Lori Parry says she didn’t have any choice in trying CBD oil. The decision was forced on her.
For the past decade, Parry, an Attalla resident, had been using fentanyl patches and lortab for chronic back and neck pain. After working in meat packing, the pain had led Parry to have neck surgery six years ago, but she needed prescriptions to get through the day.
Then, her insurance changed, and she could have a 30-day supply of patches… every 90 days.
Facing the dilemma of how to manage her pain, something unexpected happened – the coming of CBD oil to Alabama.
Cannabidiol, or CBD oil, is made from industrial hemp. Some products with CBD contain a tiny percentage of THC, the intoxicating substance found in marijuana. CBD oil can also be derived from marijuana, and the Alabama Legislature has allowed limited exceptions to the law against marijuana possession for the use of CBD oil.
The 2018 Agriculture and Nutrition Act also changed the legal status of hemp from a controlled substance to an agricultural commodity. Now stores are seeing a proliferation of products – “The Green Rush,” it’s being called, along with the decriminalization movement in some states toward marijuana – and even chains are starting to stock a few CBD products. Hemp industry analysts, given the current growing demand, expect the market to explode over the next few years.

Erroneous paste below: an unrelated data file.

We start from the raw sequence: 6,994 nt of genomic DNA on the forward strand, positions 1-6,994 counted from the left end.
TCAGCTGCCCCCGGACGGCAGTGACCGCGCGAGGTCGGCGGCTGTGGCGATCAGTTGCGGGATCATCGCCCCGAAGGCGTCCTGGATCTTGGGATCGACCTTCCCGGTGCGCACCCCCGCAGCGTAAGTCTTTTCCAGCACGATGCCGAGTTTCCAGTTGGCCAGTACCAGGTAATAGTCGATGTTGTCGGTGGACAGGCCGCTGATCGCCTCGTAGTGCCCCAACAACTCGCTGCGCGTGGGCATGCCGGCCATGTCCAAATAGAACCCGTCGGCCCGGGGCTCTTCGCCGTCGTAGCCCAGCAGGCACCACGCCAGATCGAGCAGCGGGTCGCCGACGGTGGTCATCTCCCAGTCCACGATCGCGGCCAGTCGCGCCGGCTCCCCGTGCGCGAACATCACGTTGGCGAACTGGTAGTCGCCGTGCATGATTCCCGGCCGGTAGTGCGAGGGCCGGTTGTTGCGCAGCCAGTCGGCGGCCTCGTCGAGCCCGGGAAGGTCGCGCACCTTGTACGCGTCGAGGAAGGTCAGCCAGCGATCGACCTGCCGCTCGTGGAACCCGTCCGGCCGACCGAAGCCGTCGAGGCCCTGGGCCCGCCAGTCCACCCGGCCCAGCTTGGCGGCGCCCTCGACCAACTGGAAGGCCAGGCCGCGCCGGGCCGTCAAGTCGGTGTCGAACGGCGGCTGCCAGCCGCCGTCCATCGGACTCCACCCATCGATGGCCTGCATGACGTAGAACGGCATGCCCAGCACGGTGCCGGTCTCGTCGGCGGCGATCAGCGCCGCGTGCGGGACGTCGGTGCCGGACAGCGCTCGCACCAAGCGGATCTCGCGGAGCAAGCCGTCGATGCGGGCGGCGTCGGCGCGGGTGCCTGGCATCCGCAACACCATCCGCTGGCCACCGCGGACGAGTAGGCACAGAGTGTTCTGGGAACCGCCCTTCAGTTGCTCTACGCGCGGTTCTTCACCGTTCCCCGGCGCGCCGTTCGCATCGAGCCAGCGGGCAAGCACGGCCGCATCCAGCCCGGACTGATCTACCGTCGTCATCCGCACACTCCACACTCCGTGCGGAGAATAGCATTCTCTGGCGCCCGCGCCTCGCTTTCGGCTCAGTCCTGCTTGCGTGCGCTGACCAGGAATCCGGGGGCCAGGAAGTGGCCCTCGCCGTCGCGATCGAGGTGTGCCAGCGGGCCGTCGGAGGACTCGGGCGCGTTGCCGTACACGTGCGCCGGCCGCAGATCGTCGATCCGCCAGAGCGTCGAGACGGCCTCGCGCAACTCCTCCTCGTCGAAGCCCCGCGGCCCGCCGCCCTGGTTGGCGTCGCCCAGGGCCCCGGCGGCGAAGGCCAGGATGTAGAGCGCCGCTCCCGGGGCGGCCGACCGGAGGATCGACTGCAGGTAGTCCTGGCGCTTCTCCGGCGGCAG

As a result in the changed law, licensed Alabama hemp crops for the first time in 82 years also are now sprouting up around the state to take advantage of the growing market for products derived from the plants – most notably CBD.
Many CBD stores springing up in Alabama rely on word-of-mouth advertising from a devoted brand of customer. Enter into stores selling CBD oil and other products, and one is liable to hear stories like Parry’s, of relief from pain, chronic conditions, anxiety and sensory processing disorders.
However, because CBD is still largely unregulated, accessing the truth of those claims sometimes depends on your view of the storyteller.
CBD containing large doses of THC (which is illegal outside research in Alabama) has been proven to work for certain medical conditions. But the scientific verdict is still out on the medical value of CBD containing small amounts of THC.
The Harvard Medical School Health Blog, for example, points out that there isn’t enough medical evidence available to know the most effective therapeutic dose of CBD for any particular medical condition.